News round-up March 4, 2008
1. Tanu Sehgal says that it is National Shame that women have to live in a constant state of fear. She writes:
For women and girls, anything can happen anytime, including in broad daylight. No wonder, they don't travel in buses and autos late in the night in cities like Delhi, branded as the 'Rape Capital' by the capital's English dailies. The police routinely advise women not to walk through lonely stretches. Shamefully, northeast girls were recently given police guidelines about codes of dress and behaviour - as if they are the criminals on the brazenly 'anti-woman' public places of Delhi.2. Sex trade in Delhi (a heart wrenching read):
Despite the massive campaign since the last decade, 138 dowry deaths were reported in Delhi in 2007. According to data compiled by the National Crime Record Bureau (NCRB), a woman in India commits suicide every four hours over dowry disputes. It is likely that most of the crimes committed against women are not even reported and happen behind closed doors, such as domestic violence, emotional and physical assaults by husbands, partners and other men in the family. Dowry demands, 'illicit' relationships, erratic lifestyles and alcohol abuse are some major factors behind domestic violence directed against women.
3. Brilliant! Let's rape our guests when they are in our country. Who needs tourism revenue?Girls are trafficked mainly from east and south India –Assam, Tamil Nadu, Andhra Pradesh, and Karnataka and are sold to buyers. Five per cent of the trafficked women are from Bangladesh and Nepal.Women initially show resistance to enter the business but they are subjected to brutal violence, beaten up, burnt and tortured. Sexual abuse is the easiest tool to aid buyers into forcing the helpless women. They are raped and exploited in the most violent manner.Living conditions are pathetic and they have to live in dirty and dingy rooms. They entertain seven to ten clients per day. Each sitting is of an average of two or maybe five minutes. For two minutes, the worker earns Rs 120. Out of this, she gets barely Rs 5-10 for herself. Rs 70 goes to the brothel owner and the rest is taken by the controller who might give the girl a tip, if she likes.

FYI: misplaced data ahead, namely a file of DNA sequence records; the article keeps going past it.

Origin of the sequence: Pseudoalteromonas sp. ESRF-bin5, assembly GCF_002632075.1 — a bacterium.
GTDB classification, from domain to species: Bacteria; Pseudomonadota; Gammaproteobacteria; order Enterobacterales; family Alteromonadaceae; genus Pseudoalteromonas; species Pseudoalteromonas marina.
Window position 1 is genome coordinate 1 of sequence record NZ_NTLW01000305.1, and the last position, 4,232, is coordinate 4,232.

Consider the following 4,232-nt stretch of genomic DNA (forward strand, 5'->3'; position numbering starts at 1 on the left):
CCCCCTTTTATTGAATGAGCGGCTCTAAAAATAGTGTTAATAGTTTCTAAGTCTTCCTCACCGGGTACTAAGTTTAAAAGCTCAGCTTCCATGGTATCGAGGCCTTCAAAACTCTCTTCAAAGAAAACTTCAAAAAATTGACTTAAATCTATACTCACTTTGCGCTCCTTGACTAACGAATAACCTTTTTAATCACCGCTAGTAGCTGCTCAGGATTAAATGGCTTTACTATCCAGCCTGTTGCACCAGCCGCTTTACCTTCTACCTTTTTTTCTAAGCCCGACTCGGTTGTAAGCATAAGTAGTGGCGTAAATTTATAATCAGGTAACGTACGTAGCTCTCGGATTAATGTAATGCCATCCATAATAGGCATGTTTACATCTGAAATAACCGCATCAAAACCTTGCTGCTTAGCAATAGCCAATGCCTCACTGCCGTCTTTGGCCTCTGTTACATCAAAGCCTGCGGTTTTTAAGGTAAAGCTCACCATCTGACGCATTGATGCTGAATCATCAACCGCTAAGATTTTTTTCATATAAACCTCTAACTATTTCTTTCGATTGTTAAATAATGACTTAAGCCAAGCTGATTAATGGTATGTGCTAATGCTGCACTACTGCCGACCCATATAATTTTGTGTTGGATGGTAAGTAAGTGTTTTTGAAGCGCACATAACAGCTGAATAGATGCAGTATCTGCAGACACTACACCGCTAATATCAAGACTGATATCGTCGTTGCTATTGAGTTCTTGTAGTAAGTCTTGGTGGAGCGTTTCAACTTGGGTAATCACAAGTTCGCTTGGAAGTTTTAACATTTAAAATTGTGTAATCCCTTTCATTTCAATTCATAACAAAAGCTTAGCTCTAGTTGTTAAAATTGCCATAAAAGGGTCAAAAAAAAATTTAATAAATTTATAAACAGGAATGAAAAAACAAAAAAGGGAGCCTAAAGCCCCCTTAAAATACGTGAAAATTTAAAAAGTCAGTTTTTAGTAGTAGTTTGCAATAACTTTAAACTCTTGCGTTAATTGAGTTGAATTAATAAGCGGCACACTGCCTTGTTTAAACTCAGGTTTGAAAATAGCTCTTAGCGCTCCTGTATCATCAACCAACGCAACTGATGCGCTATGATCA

Mother accuses Indian police of covering up girl's rape and murder
4. Outside home, Indian woman unsafe; inside home, she needs luck
A report on research conducted by Yogendra Yadav and Sanjay Kumar.
5. A couple of opinions:
Women in the papers
Delhi behaving badly: Why women feel unsafe in India's capital city
I think I should do the positives first because now I feel exhausted after having read all the articles posted above (and more). On to the positives (thankfully):
1. Rally against female foeticide in Delhi:
Ranjana Kumari, director of CSR, said that only a collective effort by people could combat the social evil of female foeticide.2. Punjab: State Level Seminar on "Female Foeticide and Intoxicants on March 8:
“Only a collective force of citizen partnership can help combat female foeticide in the society. The shameful practice of sex selective abortions can only be checked when the whole community takes the responsibility of protecting the girl child and not just a handful of people working towards the empowerment of women,” Kumari said.
G. K Rai District and Session Judge Ludhiana has directed the concerned officers to make excellent arrangements to conduct a State Level Seminar on "Female Foeticide and prevalence of Intoxicants" being organized by Punjab State Legal Services Authority in coordination with Bar Association Khanna and NGOs on 8th March at Grain Market Khanna.3. A few examples of a select-few women who are doing good for themselves:
Woman power: Weaker sex has finally come out in the open
More power to them. May their success provide hope to the remaining millions who struggle to come to terms with their identity all their life.